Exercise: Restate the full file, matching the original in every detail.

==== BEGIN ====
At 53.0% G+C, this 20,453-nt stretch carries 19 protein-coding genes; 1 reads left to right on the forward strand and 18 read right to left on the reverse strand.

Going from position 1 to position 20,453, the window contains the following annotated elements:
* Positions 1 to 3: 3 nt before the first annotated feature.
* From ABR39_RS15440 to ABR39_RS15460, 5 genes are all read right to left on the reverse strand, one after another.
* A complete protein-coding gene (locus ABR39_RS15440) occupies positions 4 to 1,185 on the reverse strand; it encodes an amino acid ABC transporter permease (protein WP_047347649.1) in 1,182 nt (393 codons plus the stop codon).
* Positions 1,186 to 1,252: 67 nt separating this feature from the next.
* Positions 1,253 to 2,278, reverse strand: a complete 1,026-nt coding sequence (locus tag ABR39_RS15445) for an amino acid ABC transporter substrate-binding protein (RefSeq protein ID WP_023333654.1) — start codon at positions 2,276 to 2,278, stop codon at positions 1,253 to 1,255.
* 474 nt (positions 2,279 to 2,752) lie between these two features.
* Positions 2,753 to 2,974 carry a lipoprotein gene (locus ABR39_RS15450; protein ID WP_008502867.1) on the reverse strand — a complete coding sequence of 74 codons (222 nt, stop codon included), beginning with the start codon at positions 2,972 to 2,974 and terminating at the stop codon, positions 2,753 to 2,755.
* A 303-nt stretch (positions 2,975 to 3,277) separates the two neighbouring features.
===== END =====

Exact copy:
At 53.0% G+C, this 20,453-nt stretch carries 19 protein-coding genes; 1 reads left to right on the forward strand and 18 read right to left on the reverse strand.

Going from position 1 to position 20,453, the window contains the following annotated elements:
* Positions 1 to 3: 3 nt before the first annotated feature.
* From ABR39_RS15440 to ABR39_RS15460, 5 genes are all read right to left on the reverse strand, one after another.
* A complete protein-coding gene (locus ABR39_RS15440) occupies positions 4 to 1,185 on the reverse strand; it encodes an amino acid ABC transporter permease (protein WP_047347649.1) in 1,182 nt (393 codons plus the stop codon).
* Positions 1,186 to 1,252: 67 nt separating this feature from the next.
* Positions 1,253 to 2,278, reverse strand: a complete 1,026-nt coding sequence (locus tag ABR39_RS15445) for an amino acid ABC transporter substrate-binding protein (RefSeq protein ID WP_023333654.1) — start codon at positions 2,276 to 2,278, stop codon at positions 1,253 to 1,255.
* 474 nt (positions 2,279 to 2,752) lie between these two features.
* Positions 2,753 to 2,974 carry a lipoprotein gene (locus ABR39_RS15450; protein ID WP_008502867.1) on the reverse strand — a complete coding sequence of 74 codons (222 nt, stop codon included), beginning with the start codon at positions 2,972 to 2,974 and terminating at the stop codon, positions 2,753 to 2,755.
* A 303-nt stretch (positions 2,975 to 3,277) separates the two neighbouring features.